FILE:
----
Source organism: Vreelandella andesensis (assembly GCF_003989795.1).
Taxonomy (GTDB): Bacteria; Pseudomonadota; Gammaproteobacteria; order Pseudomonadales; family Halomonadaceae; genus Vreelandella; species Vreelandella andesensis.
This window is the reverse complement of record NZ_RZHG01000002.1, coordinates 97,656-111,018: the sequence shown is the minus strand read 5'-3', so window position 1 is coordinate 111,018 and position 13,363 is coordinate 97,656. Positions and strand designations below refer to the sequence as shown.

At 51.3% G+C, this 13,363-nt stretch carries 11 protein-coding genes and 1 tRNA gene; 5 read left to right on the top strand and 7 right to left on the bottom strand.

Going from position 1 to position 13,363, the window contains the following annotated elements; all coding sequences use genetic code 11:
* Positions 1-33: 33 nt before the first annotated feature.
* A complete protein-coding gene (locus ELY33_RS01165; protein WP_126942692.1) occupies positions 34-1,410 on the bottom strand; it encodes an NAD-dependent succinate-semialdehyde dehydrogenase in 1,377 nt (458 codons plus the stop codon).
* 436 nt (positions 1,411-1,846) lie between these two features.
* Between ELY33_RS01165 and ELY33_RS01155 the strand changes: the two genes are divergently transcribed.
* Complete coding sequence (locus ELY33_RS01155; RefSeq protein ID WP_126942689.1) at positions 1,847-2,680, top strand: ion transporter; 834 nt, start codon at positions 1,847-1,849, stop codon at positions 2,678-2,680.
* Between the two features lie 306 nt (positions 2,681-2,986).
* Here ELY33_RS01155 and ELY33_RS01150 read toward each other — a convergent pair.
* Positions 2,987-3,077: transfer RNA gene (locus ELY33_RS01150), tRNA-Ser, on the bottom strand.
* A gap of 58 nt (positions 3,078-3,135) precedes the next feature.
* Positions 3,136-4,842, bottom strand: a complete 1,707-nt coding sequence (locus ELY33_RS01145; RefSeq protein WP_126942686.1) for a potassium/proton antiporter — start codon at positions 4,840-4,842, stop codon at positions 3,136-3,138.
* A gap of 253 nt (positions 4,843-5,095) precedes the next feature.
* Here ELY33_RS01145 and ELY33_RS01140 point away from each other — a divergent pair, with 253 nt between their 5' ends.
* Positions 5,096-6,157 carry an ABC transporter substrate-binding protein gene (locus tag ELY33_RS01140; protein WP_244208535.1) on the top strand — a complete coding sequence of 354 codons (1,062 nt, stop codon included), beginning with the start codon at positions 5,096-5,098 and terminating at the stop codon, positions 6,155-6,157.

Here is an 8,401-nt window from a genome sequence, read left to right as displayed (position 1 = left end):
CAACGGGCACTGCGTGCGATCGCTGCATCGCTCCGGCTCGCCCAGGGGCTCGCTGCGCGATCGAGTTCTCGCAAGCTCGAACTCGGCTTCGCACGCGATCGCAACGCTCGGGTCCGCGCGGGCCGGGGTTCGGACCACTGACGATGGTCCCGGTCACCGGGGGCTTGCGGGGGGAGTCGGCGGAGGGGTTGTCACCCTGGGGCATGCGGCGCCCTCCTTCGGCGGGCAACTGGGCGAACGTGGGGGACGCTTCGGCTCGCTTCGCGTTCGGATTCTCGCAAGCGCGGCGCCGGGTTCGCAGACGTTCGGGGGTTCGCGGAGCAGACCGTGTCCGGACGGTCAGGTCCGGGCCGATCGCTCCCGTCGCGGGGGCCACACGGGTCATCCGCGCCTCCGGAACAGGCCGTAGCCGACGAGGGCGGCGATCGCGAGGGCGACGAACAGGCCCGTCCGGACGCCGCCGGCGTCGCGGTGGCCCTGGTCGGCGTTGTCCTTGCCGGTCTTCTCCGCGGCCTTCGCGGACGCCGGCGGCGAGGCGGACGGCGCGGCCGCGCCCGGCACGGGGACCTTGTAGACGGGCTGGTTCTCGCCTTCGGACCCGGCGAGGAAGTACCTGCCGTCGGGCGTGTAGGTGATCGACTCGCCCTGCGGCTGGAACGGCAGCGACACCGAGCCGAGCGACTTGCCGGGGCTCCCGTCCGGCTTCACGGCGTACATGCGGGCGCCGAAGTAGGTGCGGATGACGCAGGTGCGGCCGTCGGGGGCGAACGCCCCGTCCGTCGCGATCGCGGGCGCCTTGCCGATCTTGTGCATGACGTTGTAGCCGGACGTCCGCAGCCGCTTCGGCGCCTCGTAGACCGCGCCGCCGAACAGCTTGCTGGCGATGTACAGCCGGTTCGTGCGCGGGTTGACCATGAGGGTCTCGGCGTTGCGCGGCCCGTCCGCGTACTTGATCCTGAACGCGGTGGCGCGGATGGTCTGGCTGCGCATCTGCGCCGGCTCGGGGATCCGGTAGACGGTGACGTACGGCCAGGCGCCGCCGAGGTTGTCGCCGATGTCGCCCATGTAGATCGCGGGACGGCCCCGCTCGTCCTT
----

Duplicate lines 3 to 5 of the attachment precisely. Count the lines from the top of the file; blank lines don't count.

This window is the reverse complement of record NZ_RZHG01000002.1, coordinates 97,656-111,018: the sequence shown is the minus strand read 5'-3', so window position 1 is coordinate 111,018 and position 13,363 is coordinate 97,656. Positions and strand designations below refer to the sequence as shown.

At 51.3% G+C, this 13,363-nt stretch carries 11 protein-coding genes and 1 tRNA gene; 5 read left to right on the top strand and 7 right to left on the bottom strand.

Going from position 1 to position 13,363, the window contains the following annotated elements; all coding sequences use genetic code 11: